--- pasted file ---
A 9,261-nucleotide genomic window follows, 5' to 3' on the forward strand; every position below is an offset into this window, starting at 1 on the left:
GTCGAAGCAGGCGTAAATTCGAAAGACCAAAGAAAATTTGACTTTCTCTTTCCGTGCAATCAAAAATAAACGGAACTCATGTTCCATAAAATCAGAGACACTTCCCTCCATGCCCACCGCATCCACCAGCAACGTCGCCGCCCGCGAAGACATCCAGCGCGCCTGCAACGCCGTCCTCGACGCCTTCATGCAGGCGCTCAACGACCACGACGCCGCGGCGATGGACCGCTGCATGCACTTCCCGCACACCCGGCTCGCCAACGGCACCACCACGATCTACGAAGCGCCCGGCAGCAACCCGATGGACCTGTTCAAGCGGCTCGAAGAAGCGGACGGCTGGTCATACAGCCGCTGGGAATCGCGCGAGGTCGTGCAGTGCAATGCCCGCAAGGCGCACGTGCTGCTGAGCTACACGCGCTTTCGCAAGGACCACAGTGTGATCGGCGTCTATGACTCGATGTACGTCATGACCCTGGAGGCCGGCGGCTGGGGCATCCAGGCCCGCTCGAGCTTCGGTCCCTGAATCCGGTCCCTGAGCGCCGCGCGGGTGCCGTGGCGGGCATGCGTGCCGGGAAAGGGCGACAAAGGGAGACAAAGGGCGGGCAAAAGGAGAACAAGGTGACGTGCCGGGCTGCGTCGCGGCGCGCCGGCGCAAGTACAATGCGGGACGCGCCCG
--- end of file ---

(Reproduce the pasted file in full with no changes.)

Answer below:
A 9,261-nucleotide genomic window follows, 5' to 3' on the forward strand; every position below is an offset into this window, starting at 1 on the left:
GTCGAAGCAGGCGTAAATTCGAAAGACCAAAGAAAATTTGACTTTCTCTTTCCGTGCAATCAAAAATAAACGGAACTCATGTTCCATAAAATCAGAGACACTTCCCTCCATGCCCACCGCATCCACCAGCAACGTCGCCGCCCGCGAAGACATCCAGCGCGCCTGCAACGCCGTCCTCGACGCCTTCATGCAGGCGCTCAACGACCACGACGCCGCGGCGATGGACCGCTGCATGCACTTCCCGCACACCCGGCTCGCCAACGGCACCACCACGATCTACGAAGCGCCCGGCAGCAACCCGATGGACCTGTTCAAGCGGCTCGAAGAAGCGGACGGCTGGTCATACAGCCGCTGGGAATCGCGCGAGGTCGTGCAGTGCAATGCCCGCAAGGCGCACGTGCTGCTGAGCTACACGCGCTTTCGCAAGGACCACAGTGTGATCGGCGTCTATGACTCGATGTACGTCATGACCCTGGAGGCCGGCGGCTGGGGCATCCAGGCCCGCTCGAGCTTCGGTCCCTGAATCCGGTCCCTGAGCGCCGCGCGGGTGCCGTGGCGGGCATGCGTGCCGGGAAAGGGCGACAAAGGGAGACAAAGGGCGGGCAAAAGGAGAACAAGGTGACGTGCCGGGCTGCGTCGCGGCGCGCCGGCGCAAGTACAATGCGGGACGCGCCCG